Why does "r" sound like "d" ?'!''!''!'!'!''!'!''! please reply!

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Why does the spanish "r" sound like the english "d" when it is supposed to be trilled? one example of the "d" sound is the spanish word "quiero". Is this only when the "r" is close to the end of a word?
When is it supposed to be trilled? PLEASE ANSWER, ECSPECIALLY IF YOU HAVE A COLLEGE DEGREE IN SPANISH. I COULD USE A PROS ADVICE (WELL JUST ABOUT ANYONE REALLY). PLEASE REPLY!!!!!!!!!!!

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updated AGO 11, 2008
posted by Shelly

3 Answers

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Good morning everybody. Please make a search before posting!

[url=http://my.spanishdict.com/forum/topic/show'id=1710195%3ATopic%3A227608]http://my.spanishdict.com/forum/topic/show'id=1710195%3ATopic%3A227608[/url]

[url=http://my.spanishdict.com/forum/topic/show'id=1710195%3ATopic%3A244655]http://my.spanishdict.com/forum/topic/show'id=1710195%3ATopic%3A244655[/url]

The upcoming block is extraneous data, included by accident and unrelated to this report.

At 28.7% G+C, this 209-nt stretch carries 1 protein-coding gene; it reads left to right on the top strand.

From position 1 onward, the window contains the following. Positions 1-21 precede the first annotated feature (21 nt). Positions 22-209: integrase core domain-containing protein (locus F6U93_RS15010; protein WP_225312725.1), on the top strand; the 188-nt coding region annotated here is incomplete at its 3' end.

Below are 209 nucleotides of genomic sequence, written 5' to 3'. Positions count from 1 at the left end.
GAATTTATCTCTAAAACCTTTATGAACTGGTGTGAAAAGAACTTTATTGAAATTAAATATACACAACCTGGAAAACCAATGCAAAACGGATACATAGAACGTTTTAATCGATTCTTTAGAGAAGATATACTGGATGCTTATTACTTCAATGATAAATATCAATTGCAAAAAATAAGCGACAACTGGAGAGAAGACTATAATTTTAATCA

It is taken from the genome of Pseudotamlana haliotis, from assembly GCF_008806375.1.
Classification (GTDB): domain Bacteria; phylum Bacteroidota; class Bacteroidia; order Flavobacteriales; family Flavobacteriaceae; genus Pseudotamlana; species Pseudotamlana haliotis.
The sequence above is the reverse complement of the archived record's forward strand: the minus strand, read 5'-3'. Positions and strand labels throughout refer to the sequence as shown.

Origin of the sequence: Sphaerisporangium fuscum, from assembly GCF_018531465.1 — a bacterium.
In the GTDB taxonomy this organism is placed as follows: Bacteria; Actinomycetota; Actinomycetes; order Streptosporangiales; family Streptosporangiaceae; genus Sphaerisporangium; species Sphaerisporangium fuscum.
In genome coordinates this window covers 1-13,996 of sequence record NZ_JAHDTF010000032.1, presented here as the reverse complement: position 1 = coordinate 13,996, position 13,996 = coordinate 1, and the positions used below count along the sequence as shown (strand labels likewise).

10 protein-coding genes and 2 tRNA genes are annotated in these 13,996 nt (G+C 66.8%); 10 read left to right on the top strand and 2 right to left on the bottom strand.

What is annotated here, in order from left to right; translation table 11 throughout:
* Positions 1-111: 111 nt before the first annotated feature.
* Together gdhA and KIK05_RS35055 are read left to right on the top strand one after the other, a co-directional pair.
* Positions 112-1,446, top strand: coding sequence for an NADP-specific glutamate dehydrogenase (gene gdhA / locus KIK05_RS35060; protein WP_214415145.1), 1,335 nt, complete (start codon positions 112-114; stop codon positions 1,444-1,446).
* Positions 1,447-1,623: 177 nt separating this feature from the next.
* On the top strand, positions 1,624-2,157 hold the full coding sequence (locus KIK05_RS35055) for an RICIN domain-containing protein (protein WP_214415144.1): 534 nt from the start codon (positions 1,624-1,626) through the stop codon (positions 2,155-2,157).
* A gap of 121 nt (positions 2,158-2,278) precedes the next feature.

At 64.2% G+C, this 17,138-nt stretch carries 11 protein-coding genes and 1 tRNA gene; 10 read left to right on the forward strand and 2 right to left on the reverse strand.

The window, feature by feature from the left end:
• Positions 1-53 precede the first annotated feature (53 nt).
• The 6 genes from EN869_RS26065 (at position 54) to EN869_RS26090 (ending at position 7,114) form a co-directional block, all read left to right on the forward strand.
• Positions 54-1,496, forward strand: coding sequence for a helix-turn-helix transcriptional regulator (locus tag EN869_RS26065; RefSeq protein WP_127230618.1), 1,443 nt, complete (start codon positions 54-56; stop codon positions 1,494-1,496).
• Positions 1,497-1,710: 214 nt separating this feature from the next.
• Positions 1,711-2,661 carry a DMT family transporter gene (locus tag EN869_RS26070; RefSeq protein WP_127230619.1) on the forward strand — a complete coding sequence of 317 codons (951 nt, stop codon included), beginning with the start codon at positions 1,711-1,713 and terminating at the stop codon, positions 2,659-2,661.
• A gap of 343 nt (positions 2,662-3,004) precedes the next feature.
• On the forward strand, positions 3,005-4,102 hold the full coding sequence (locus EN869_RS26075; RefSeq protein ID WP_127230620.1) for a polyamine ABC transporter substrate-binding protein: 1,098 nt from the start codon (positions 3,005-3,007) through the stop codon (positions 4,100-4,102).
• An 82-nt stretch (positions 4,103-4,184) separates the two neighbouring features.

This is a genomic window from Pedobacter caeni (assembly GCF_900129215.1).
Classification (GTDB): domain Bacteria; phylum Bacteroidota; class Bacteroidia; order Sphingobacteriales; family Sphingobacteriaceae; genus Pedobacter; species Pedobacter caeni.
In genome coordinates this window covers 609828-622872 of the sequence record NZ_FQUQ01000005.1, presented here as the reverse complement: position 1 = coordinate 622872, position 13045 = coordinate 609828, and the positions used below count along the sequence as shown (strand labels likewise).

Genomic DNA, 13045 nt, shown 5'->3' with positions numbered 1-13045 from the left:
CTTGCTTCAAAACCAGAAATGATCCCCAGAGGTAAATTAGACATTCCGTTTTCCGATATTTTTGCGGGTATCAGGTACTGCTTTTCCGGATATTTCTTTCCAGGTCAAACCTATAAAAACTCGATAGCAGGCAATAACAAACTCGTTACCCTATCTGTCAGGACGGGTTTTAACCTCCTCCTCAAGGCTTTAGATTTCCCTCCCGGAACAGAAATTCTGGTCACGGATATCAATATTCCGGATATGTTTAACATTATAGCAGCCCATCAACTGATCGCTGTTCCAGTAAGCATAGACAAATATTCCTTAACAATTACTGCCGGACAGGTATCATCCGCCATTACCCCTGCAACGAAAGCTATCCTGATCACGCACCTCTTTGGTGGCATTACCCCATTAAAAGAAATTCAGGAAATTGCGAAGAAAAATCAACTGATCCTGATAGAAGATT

Please read the professional answer by Lazarus, who is a specialist on these topics.

updated AGO 11, 2008
posted by 00494d19
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Lazarus I'm just reading your reply to Shelly about Spanish Rs.

Could you give me an example of 'trilled words' after 'L' or 'N'.

Gracias.
Annie.

updated AGO 11, 2008
posted by nonombre
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There are two R's in Spanish: a trill one and a tap one. The latter is also alveolar, like the English D, which is why they sound so close. The phonetic symbol for tt in butter is they same as r in Spanish for cara. Spanish D is not alveolar, but dental.

The R is trill only at the beginning of a word, after L or N, or when it os written as RR. The R in quiero is therefore not pronounced as trill.

updated AGO 10, 2008
posted by lazarus1907